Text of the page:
A moving and inspirational novel that is surprisingly entertaining given the subject matter. 5 stars!
It’s been a year since the fire that took the lives of both Ava’s parents and her cousin, Sara. Ava survived but with sixty percent burns that claimed her hand, ear, eyebrows, hair and most of her face. She’s unrecognisable, even to herself. Now sixteen, Ava is fed up of being different – she’s sick of the stares, the inappropriate comments, and of being described as “inspirational”. She longs to be normal but that’s no longer possible: the best she can hope to find is a “new normal”. Despite her reservations, a new start at a new school and new friends might be just what she needs. However, as Ava is about to discover, everyone has scars. Some are just easier to see.
This might sound like a depressing book. It is, however, the exact opposite. This is largely because of Ava’s appealing first-person voice which grips the reader from this impressive opening paragraph:
“One year after the fire, my doctor removes my mask and tells me to get a life. He doesn’t use those exact words, of course, because he’s paid to flash around lots of medical-degree terms like reintegration and isolation, but basically, the Committee on Ava’s Life had a big meeting and decided I have wallowed long enough. My postburn pit party is over.”
From the outset, Ava is more than her scars and, despite everything she’s been through, she’s very much a typical teenager. I especially enjoyed reading about her budding crush on theatre-geek, Asad, and I winced more than once as this storyline unfolded. I was also surprised how many times I smiled, or even laughed out loud, as I read the book. In particular, I loved the way Ava and her new friend, Piper, repeatedly question whether they’re normal teenagers. For example, when they attend their first party together, Ava asks “Are we normal teenagers yet?” and Piper responds: “Let’s see… standing awkwardly against a wall at a party. We’re on our way!”
Ava is well-rounded and easy to understand because we’re in her viewpoint. Piper, in contrast, is seen only through Ava’s eyes and we, therefore, know only what Piper is willing for Ava to know. This leaves many questions unanswered for much of the book, providing a strong motivation to keep reading. Indeed, it takes almost the entire book to understand where Piper is coming from but this is, perhaps, one of the things that makes this such a satisfying read.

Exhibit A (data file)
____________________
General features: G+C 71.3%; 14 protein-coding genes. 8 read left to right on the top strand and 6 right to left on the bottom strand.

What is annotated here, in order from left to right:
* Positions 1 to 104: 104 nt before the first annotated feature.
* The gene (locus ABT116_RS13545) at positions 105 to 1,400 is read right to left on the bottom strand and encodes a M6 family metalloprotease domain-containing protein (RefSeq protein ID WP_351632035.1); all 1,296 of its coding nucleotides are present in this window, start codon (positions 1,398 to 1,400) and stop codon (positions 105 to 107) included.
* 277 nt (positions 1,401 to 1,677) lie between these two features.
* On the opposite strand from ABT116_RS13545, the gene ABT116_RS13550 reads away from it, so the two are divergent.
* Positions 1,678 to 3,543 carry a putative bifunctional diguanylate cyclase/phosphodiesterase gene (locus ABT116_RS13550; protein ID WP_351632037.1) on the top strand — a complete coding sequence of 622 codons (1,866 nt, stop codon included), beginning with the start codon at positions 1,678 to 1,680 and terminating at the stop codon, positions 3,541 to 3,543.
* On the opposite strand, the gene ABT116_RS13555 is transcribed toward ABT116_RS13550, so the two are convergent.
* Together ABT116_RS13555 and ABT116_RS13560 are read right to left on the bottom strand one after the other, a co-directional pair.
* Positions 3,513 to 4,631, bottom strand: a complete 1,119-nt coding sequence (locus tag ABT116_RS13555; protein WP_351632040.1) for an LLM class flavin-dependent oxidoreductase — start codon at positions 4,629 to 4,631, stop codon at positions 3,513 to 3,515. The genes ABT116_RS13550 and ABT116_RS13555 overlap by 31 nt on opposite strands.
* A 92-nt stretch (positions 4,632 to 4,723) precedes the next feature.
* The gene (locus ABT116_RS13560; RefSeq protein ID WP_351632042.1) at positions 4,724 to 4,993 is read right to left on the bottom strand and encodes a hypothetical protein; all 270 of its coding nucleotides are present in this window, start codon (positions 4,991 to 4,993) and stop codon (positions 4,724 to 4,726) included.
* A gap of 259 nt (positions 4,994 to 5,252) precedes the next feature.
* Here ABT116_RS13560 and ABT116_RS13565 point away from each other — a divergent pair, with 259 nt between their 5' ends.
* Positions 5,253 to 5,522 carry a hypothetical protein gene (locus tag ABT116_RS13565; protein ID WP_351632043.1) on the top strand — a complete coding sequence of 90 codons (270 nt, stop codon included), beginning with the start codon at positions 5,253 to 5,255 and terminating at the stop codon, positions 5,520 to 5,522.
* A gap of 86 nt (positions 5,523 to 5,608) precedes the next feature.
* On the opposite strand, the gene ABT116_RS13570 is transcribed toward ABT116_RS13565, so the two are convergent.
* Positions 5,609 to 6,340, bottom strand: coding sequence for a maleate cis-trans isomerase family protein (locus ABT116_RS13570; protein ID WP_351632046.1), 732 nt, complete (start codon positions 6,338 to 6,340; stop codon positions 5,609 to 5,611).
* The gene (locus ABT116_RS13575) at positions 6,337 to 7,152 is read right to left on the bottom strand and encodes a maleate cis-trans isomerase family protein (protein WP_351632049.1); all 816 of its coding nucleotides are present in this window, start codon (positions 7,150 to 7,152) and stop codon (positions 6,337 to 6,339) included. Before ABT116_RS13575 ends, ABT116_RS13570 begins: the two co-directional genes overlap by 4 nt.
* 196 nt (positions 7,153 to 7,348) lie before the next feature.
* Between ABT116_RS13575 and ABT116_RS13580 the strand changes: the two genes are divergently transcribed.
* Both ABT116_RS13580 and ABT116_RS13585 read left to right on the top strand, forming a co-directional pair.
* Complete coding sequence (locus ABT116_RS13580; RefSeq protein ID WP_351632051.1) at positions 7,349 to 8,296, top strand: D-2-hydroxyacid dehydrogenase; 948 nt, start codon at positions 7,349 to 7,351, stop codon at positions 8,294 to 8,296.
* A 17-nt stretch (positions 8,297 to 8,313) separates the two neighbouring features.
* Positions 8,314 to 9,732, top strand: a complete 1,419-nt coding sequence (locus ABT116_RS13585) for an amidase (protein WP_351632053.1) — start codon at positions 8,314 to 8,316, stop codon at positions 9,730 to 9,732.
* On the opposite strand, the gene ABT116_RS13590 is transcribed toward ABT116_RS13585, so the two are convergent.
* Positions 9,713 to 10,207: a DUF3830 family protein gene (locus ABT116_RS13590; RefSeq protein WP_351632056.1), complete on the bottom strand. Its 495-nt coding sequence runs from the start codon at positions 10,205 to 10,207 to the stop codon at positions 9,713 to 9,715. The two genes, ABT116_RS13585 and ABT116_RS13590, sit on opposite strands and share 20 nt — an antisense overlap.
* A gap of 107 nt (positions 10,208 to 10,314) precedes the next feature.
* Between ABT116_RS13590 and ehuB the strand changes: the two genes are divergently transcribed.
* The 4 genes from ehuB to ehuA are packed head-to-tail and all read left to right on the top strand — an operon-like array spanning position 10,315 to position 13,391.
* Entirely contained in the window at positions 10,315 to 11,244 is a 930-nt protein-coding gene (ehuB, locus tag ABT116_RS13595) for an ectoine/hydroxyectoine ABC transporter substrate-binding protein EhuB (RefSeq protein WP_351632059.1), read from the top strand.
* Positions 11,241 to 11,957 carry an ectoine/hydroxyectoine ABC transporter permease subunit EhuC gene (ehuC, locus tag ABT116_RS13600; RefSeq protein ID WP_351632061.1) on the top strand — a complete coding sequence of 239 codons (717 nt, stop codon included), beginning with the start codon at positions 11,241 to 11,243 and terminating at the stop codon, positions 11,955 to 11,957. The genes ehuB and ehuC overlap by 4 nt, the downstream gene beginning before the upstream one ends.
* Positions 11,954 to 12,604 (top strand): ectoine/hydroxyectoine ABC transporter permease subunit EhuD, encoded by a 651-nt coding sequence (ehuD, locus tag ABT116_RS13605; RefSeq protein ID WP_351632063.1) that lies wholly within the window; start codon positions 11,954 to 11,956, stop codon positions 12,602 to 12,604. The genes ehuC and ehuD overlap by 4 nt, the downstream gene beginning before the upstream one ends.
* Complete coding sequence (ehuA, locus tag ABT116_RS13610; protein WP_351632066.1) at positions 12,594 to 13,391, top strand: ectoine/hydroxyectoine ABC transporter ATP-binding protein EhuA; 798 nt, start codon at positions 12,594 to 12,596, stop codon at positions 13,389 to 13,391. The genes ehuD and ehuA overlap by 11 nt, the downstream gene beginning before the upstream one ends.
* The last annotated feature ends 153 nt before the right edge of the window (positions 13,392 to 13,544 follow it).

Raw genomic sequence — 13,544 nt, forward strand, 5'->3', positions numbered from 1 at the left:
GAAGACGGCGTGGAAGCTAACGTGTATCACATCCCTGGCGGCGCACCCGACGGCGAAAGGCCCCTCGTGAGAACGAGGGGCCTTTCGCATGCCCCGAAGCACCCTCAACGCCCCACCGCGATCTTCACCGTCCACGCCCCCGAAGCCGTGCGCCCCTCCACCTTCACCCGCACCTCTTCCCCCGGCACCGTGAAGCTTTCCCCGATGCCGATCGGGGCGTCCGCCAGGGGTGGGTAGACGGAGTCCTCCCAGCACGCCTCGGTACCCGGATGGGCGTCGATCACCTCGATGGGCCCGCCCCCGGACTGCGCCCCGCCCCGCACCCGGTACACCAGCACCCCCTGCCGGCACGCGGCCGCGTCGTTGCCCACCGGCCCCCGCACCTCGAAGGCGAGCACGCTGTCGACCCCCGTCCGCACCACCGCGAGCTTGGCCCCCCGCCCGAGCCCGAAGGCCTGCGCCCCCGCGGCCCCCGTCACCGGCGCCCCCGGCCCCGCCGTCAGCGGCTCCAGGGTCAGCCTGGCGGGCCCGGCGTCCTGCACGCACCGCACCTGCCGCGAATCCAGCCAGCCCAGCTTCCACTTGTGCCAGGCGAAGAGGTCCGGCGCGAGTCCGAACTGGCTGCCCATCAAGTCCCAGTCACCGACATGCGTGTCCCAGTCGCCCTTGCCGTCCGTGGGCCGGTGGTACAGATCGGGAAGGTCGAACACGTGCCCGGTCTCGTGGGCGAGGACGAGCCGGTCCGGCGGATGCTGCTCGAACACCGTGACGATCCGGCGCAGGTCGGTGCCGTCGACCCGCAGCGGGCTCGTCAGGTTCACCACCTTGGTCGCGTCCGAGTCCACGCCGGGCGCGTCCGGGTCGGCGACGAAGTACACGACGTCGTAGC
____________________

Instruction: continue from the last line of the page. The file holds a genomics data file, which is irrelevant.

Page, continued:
While, as a Young Adult novel, the focus is quite rightly on our teen protagonists, I was also impressed by the characterisation of Ava’s Aunt and Uncle who are supporting Ava whilst simultaneously grieving for the daughter they lost in the fire. The section where Ava finally begins to embrace them, understanding what they have been through and the strength of their commitment to her, is brought a rare tear to my eye.
While probably not intended by the author, as a British reader, the book also made me truly appreciation our National Health Service (and pray it will remain in its current form). Set in the United States, the book inevitably describes the financial pressures that the fire places on Ava’s family, forcing her Aunt to take a job and to sell her dead daughter’s most treasured possessions to pay the medical bills.
If you enjoyed this, you should definitely read the now classic The Fault in Our Stars by John Green. Alternatively, if you’re looking for something published more recently, I’d strongly recommend Five Feet Apart by Rachael Lippincott with Mikki Daughtry and Tobias Laconis.
Publication Date: October 2019
Publisher: Simon and Schuster